A unique address for your business website that ends as a .com or .com.au. Domain names are necessary for visitors to find your website. They cost between $15-$50 and must be renewed annually. It doesn't matter if you previously owned it. If you don't renew it then someone else can buy it.
How many pages do you actually need for a website?
There are certain pages we believe that every website should have. We have listed pages we recommend and optional pages depending on your requirements.
These are your 'pillar' pages and having them on your website is necessary to compete online. Without these essential pages, your website may suffer ranking and credibility issues in Google
- Contact Us
These pages enhance your business website and help it rank better in the long run. Content is still king and adding some of these pages will definitely increase the content density of your website
- Image Gallery
- Video Gallery
- Case Studies
- Client Testimonials
- Latest Projects/Works
- Pricing (comparison tables)
- 404 pages
WordPress...do you really need it?
WordPress is the most popular Content Management System (CMS) and powers 30% of the world's websites. But do you really need it? Ask yourself one question to decide whether you need it for your business. Will you be writing articles on a regular basis?
If you don't intend to blog then maybe you should hold off getting it. You see WordPress was originally created to make blogging easy for anybody to do. It was made solely for that reason although nowadays it has outgrown that singular purpose.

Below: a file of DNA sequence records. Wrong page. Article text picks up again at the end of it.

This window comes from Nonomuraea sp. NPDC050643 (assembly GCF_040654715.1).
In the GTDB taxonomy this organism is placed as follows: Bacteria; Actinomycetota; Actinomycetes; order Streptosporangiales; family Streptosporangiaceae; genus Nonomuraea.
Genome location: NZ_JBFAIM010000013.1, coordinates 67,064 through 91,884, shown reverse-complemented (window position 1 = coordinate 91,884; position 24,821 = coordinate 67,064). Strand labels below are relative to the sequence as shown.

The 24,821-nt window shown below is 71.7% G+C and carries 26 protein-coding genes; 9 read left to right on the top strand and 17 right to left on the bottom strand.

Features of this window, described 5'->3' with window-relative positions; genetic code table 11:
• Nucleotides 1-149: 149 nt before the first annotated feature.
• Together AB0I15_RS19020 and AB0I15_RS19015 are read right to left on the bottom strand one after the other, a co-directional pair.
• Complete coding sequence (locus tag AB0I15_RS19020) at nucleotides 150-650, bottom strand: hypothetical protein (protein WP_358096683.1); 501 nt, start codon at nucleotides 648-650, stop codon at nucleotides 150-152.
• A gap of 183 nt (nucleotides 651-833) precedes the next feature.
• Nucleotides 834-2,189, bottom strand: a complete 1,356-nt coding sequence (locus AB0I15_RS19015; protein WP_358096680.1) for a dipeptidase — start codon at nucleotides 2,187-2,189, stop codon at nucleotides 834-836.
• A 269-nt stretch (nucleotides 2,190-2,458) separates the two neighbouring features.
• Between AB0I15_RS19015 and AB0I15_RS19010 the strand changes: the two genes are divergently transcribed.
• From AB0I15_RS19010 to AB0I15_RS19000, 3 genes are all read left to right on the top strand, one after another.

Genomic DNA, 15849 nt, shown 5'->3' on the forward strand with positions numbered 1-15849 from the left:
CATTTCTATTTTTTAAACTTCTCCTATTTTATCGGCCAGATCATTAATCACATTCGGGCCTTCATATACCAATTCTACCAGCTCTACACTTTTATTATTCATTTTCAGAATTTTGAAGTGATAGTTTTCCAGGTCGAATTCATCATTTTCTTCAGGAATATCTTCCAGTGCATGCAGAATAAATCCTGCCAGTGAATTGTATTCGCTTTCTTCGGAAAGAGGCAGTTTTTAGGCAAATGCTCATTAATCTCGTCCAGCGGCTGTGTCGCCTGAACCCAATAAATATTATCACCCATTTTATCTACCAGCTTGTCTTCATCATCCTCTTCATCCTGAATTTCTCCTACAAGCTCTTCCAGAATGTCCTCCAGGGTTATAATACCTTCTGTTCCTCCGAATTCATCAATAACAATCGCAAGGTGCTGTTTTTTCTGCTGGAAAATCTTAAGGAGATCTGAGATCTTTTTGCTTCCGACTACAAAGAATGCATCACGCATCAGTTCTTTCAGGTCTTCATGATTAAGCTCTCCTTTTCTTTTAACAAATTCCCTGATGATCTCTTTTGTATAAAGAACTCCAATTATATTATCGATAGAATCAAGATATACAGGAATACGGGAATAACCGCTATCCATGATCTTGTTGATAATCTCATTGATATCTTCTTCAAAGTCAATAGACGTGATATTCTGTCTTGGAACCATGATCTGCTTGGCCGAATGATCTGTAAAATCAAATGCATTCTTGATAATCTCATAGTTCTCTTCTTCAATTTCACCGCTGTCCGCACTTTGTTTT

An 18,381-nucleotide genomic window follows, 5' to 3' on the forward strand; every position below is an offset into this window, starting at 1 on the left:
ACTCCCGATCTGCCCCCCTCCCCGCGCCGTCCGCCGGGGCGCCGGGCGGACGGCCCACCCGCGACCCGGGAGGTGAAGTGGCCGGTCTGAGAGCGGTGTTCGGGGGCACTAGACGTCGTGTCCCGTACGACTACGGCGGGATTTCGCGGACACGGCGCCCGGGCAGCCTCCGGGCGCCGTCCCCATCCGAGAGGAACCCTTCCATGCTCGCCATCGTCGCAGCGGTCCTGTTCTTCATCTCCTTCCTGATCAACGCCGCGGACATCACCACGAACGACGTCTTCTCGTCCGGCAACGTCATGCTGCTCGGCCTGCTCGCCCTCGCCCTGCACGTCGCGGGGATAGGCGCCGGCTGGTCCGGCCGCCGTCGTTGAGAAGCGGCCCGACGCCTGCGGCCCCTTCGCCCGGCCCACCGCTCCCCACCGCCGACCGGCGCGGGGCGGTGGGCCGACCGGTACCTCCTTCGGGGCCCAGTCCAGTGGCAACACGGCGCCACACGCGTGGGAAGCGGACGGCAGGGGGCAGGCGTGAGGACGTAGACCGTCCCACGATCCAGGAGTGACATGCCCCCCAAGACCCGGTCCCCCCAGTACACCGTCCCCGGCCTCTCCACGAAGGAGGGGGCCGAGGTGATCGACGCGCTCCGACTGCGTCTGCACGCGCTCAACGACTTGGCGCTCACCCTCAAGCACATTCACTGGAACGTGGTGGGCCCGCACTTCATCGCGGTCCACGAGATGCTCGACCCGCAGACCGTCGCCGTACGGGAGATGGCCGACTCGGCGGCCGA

Wanting a WordPress website because everybody else has one isn't a great reason to get it. There is a lot of unspoken ongoing maintenance and costs associated with owning one that most web designers don't bring up.
However, if you plan on releasing articles once a month or have marketing and SEO strategies to implement then WordPress can do that for you. Another reason to get WordPress is if you intend to work with a digital agency. Otherwise, save your money and only get it when you need it.
Tip 1.Communicate your vision
The best way to explain your ideas is to speak the language designers understand. Below are a few ways to express your ideas to a designer when discussing the look and feel
1.1 General Style
Do you want your website to look Corporate, Modern, Friendly, Sophisticated, Minimal, Funky, Youthful, Artistic, Casual or a combination of styles.
1.2 Imagery to use
Do you want to use free or high-quality stock images? Can the images include people in it or just landscape shots? Do you only want to use custom-designed graphics?
1.3 Colour Scheme
Describe colours in terms of Light, Dark, Warm, Cool, Colourful or Pastel. Specify a colour you want to use or use the existing colours from your brand. Otherwise, let your designer choose a fitting colour that suits your business and industry.
Tip 2.Minimise frustrations
Clear communication between both parties is vital. It's important to be patient and express yourself clearly when discussing edits and changes. Below are a few things to be aware of so you can manage expectations early on in the project.
2.1 Being realistic
Be very clear about deadlines, the number of drafts or revisions and know that certain tasks are more time consuming than others.
2.2 Giving feedback
Feedback is a crucial step to getting the outcome you want. "Make it Pop" doesn't help a designer understand what's wrong. Phrase your feedback in a constructive manner and refer to specific examples. If there is something you don't like then say it in a clear concise manner and explain why. In the end, designers aren't mind readers so make sure to be patient and always communicate.
2.3 Creative Freedom
Give visual examples of what you like but remember, be open to the input and ideas of your designer and have faith in their creative abilities.
Being prepared is the difference between a good and a bad project outcome. Set the right expectations with your web designer from the start. Stay in close communication always but refrain from nagging and nitpicking. Be constructive with feedback to ensure you're both on the same page.